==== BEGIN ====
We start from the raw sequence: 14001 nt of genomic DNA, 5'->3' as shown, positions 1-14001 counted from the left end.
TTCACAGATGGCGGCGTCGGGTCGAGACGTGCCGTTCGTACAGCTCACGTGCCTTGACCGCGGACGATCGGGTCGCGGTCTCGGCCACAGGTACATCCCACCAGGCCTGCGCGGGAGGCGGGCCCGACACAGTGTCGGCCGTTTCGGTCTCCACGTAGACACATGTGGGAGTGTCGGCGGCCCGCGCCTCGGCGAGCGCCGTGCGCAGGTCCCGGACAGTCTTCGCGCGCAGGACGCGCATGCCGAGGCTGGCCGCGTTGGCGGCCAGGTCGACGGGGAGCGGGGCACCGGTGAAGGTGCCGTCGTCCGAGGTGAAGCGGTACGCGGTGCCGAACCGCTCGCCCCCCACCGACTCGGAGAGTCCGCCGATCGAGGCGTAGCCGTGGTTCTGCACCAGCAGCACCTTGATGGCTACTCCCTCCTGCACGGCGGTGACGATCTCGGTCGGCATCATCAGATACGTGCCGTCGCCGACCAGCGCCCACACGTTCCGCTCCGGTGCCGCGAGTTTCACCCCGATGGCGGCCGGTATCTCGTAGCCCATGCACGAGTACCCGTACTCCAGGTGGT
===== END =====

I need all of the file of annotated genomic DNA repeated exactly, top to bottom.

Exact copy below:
We start from the raw sequence: 14001 nt of genomic DNA, 5'->3' as shown, positions 1-14001 counted from the left end.
TTCACAGATGGCGGCGTCGGGTCGAGACGTGCCGTTCGTACAGCTCACGTGCCTTGACCGCGGACGATCGGGTCGCGGTCTCGGCCACAGGTACATCCCACCAGGCCTGCGCGGGAGGCGGGCCCGACACAGTGTCGGCCGTTTCGGTCTCCACGTAGACACATGTGGGAGTGTCGGCGGCCCGCGCCTCGGCGAGCGCCGTGCGCAGGTCCCGGACAGTCTTCGCGCGCAGGACGCGCATGCCGAGGCTGGCCGCGTTGGCGGCCAGGTCGACGGGGAGCGGGGCACCGGTGAAGGTGCCGTCGTCCGAGGTGAAGCGGTACGCGGTGCCGAACCGCTCGCCCCCCACCGACTCGGAGAGTCCGCCGATCGAGGCGTAGCCGTGGTTCTGCACCAGCAGCACCTTGATGGCTACTCCCTCCTGCACGGCGGTGACGATCTCGGTCGGCATCATCAGATACGTGCCGTCGCCGACCAGCGCCCACACGTTCCGCTCCGGTGCCGCGAGTTTCACCCCGATGGCGGCCGGTATCTCGTAGCCCATGCACGAGTACCCGTACTCCAGGTGGT